2/2/2 Rule

One option to determine if you're prepared to add more volume is by following the 2/2/2 rule which states:

When you can perform two or more repetitions beyond your repetition goal of an exercise for the last two sets for the last two weeks in a row, you can now add more volume.

How Much Weight Should I Add?

It's recommended to increase your weight by 5-10% but no higher than that.

Rated Perceived Exertion (RPE) Scale:

The RPE scale is a scale based on how you "feel" throughout your exercise. Understanding the RPE weight training scale and implementing this practice into your sessions can remove the intensity "guess" work, help prevent burnout and help utilize your training time more efficiently. RPE scale range of 6 means you have 4 repetitions remaining in the "tank", RPE scale range of 7-8 means you have at least 3-2 repetitions remaining in the "tank" and the RPE scale range of 9-10 means you have at least 1 or 0 repetitions remaining in the "tank".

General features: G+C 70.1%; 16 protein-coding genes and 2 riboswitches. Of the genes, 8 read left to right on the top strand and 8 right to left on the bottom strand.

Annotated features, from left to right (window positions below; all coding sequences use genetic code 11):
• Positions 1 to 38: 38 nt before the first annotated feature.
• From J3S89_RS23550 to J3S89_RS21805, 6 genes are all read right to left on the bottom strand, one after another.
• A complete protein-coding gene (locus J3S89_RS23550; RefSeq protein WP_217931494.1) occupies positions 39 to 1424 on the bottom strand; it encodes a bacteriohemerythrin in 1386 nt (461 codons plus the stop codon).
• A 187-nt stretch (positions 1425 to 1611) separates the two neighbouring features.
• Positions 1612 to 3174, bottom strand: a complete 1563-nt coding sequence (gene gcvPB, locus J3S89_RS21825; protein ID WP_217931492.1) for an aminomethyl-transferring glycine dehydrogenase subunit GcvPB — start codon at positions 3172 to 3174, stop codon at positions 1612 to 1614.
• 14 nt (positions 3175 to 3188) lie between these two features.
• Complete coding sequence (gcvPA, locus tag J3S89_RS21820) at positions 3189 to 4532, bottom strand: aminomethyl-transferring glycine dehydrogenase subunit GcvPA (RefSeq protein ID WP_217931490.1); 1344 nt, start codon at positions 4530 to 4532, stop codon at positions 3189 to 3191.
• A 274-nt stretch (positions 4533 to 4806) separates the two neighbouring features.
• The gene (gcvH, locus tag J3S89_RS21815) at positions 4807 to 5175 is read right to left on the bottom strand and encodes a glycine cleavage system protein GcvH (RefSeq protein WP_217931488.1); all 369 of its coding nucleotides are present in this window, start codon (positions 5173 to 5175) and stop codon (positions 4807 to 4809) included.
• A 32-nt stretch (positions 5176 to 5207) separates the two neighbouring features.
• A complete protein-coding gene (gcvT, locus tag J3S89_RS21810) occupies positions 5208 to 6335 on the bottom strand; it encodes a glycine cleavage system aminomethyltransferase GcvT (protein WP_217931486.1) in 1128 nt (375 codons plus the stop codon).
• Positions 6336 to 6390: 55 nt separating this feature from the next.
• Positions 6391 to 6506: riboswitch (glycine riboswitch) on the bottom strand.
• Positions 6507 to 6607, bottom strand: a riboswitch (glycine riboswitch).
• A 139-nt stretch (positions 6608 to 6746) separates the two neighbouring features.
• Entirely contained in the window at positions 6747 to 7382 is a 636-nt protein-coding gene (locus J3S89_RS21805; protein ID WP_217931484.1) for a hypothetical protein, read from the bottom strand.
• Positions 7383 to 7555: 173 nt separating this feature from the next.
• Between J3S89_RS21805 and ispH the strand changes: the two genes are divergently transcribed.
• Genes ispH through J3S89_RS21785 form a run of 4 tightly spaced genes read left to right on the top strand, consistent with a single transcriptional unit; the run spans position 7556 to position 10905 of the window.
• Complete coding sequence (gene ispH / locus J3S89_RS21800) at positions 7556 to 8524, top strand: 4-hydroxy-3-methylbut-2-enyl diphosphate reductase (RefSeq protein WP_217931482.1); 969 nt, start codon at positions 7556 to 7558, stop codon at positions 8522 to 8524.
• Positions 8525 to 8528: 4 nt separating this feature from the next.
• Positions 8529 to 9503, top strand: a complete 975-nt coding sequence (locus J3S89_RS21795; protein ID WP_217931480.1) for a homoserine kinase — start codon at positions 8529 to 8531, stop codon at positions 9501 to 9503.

What About Cardio Training?

Although cardio training is imperative to any training program, long and high intense cardio is not recommended due to the fact of how many calories it can burn per session. Remember, our goal is to intake as many calories as possible while building mass and muscle; not burn as many calories as possible. If you are concerned about your cardio health, no worries! This 12-Week training program includes two kickboxing days throughout the week that can help maintain or possibly improve your endurance while working toward your muscular strength and aesthetic goals.

Keep In Mind:

Building muscular aesthetics and strength can take more than 12-Weeks of training. Depending on your current fitness level status, this training program can either help you get started toward that goal or can help you achieve the goal within the 12 weeks. As with all training programs, everything is based on commitment and discipline!

Training Program Breakdown:

Weeks 1-4: Hypertrophy Training

Weeks 5-6: Strength Training

Weeks 7-8: Hypertrophy Training

Week 9: Strength Training

Weeks 10-12: Hypertrophy Training

Supporting Links:

12-Week Muscle Building Training Program

Disclaimer: All information presented and written within this article are intended for informational purposes only. You should not rely on this information as a substitute for, nor does it replace, professional medical advice, diagnosis, or treatment. If you should choose to follow or participate in any workout, program or practice, you do so voluntarily and do not hold Initial Mile and it's founder responsible for any cause of injury or death. If you have any concerns or questions about your health, you should always consult with a physician or other health-care professional.